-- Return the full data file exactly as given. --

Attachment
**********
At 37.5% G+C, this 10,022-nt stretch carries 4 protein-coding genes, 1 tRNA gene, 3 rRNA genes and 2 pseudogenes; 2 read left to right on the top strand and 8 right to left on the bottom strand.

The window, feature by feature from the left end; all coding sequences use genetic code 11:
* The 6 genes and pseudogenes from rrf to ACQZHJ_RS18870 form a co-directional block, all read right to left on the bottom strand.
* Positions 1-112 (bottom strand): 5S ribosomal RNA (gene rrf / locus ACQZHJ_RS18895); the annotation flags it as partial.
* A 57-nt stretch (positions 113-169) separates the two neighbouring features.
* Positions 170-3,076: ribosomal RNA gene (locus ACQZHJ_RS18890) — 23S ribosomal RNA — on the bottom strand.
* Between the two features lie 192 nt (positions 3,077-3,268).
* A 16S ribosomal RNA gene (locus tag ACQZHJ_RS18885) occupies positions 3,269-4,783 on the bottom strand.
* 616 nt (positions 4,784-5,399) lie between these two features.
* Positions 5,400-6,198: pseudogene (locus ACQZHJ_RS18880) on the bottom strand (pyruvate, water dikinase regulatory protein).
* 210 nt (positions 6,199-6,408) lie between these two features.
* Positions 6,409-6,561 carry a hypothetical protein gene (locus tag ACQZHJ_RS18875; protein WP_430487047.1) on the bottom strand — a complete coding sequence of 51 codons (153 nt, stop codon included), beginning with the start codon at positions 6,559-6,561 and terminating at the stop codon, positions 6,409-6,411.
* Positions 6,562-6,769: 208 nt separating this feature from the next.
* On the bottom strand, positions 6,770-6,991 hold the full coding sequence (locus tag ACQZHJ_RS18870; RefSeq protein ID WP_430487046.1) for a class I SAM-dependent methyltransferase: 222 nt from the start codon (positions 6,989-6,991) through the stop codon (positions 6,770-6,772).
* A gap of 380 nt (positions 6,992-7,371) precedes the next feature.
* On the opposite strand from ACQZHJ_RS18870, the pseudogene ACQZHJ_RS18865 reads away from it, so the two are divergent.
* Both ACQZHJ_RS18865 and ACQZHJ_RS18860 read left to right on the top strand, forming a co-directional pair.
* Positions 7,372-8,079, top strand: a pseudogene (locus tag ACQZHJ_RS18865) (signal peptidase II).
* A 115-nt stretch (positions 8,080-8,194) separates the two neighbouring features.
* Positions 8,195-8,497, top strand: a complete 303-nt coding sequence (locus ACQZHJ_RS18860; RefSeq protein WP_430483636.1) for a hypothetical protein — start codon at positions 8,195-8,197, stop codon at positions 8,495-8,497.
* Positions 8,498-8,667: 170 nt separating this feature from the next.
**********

At 37.5% G+C, this 10,022-nt stretch carries 4 protein-coding genes, 1 tRNA gene, 3 rRNA genes and 2 pseudogenes; 2 read left to right on the top strand and 8 right to left on the bottom strand.

The window, feature by feature from the left end; all coding sequences use genetic code 11:
* The 6 genes and pseudogenes from rrf to ACQZHJ_RS18870 form a co-directional block, all read right to left on the bottom strand.
* Positions 1-112 (bottom strand): 5S ribosomal RNA (gene rrf / locus ACQZHJ_RS18895); the annotation flags it as partial.
* A 57-nt stretch (positions 113-169) separates the two neighbouring features.
* Positions 170-3,076: ribosomal RNA gene (locus ACQZHJ_RS18890) — 23S ribosomal RNA — on the bottom strand.
* Between the two features lie 192 nt (positions 3,077-3,268).
* A 16S ribosomal RNA gene (locus tag ACQZHJ_RS18885) occupies positions 3,269-4,783 on the bottom strand.
* 616 nt (positions 4,784-5,399) lie between these two features.
* Positions 5,400-6,198: pseudogene (locus ACQZHJ_RS18880) on the bottom strand (pyruvate, water dikinase regulatory protein).
* 210 nt (positions 6,199-6,408) lie between these two features.
* Positions 6,409-6,561 carry a hypothetical protein gene (locus tag ACQZHJ_RS18875; protein WP_430487047.1) on the bottom strand — a complete coding sequence of 51 codons (153 nt, stop codon included), beginning with the start codon at positions 6,559-6,561 and terminating at the stop codon, positions 6,409-6,411.
* Positions 6,562-6,769: 208 nt separating this feature from the next.
* On the bottom strand, positions 6,770-6,991 hold the full coding sequence (locus tag ACQZHJ_RS18870; RefSeq protein ID WP_430487046.1) for a class I SAM-dependent methyltransferase: 222 nt from the start codon (positions 6,989-6,991) through the stop codon (positions 6,770-6,772).
* A gap of 380 nt (positions 6,992-7,371) precedes the next feature.
* On the opposite strand from ACQZHJ_RS18870, the pseudogene ACQZHJ_RS18865 reads away from it, so the two are divergent.
* Both ACQZHJ_RS18865 and ACQZHJ_RS18860 read left to right on the top strand, forming a co-directional pair.
* Positions 7,372-8,079, top strand: a pseudogene (locus tag ACQZHJ_RS18865) (signal peptidase II).
* A 115-nt stretch (positions 8,080-8,194) separates the two neighbouring features.
* Positions 8,195-8,497, top strand: a complete 303-nt coding sequence (locus ACQZHJ_RS18860; RefSeq protein WP_430483636.1) for a hypothetical protein — start codon at positions 8,195-8,197, stop codon at positions 8,495-8,497.
* Positions 8,498-8,667: 170 nt separating this feature from the next.